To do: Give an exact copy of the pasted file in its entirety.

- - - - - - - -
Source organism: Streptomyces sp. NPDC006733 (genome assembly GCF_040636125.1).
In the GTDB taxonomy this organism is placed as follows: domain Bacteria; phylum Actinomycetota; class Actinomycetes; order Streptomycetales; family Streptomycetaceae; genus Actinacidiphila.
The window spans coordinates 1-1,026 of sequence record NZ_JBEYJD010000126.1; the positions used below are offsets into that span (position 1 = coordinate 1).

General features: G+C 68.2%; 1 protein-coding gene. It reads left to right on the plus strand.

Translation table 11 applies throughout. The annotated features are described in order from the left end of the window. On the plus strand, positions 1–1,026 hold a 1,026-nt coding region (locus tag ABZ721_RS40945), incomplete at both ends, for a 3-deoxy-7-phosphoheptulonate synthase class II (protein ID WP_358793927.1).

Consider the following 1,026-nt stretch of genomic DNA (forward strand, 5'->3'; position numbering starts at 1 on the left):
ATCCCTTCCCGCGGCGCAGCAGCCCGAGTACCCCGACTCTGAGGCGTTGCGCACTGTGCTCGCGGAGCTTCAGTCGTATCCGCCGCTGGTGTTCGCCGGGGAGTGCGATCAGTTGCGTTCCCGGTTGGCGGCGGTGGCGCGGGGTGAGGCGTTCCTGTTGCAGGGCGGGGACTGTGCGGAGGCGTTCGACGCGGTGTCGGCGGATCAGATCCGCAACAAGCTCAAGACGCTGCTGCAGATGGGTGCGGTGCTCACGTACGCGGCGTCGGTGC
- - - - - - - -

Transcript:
Source organism: Streptomyces sp. NPDC006733 (genome assembly GCF_040636125.1).
In the GTDB taxonomy this organism is placed as follows: domain Bacteria; phylum Actinomycetota; class Actinomycetes; order Streptomycetales; family Streptomycetaceae; genus Actinacidiphila.
The window spans coordinates 1-1,026 of sequence record NZ_JBEYJD010000126.1; the positions used below are offsets into that span (position 1 = coordinate 1).

General features: G+C 68.2%; 1 protein-coding gene. It reads left to right on the plus strand.

Translation table 11 applies throughout. The annotated features are described in order from the left end of the window. On the plus strand, positions 1–1,026 hold a 1,026-nt coding region (locus tag ABZ721_RS40945), incomplete at both ends, for a 3-deoxy-7-phosphoheptulonate synthase class II (protein ID WP_358793927.1).

Consider the following 1,026-nt stretch of genomic DNA (forward strand, 5'->3'; position numbering starts at 1 on the left):
ATCCCTTCCCGCGGCGCAGCAGCCCGAGTACCCCGACTCTGAGGCGTTGCGCACTGTGCTCGCGGAGCTTCAGTCGTATCCGCCGCTGGTGTTCGCCGGGGAGTGCGATCAGTTGCGTTCCCGGTTGGCGGCGGTGGCGCGGGGTGAGGCGTTCCTGTTGCAGGGCGGGGACTGTGCGGAGGCGTTCGACGCGGTGTCGGCGGATCAGATCCGCAACAAGCTCAAGACGCTGCTGCAGATGGGTGCGGTGCTCACGTACGCGGCGTCGGTGC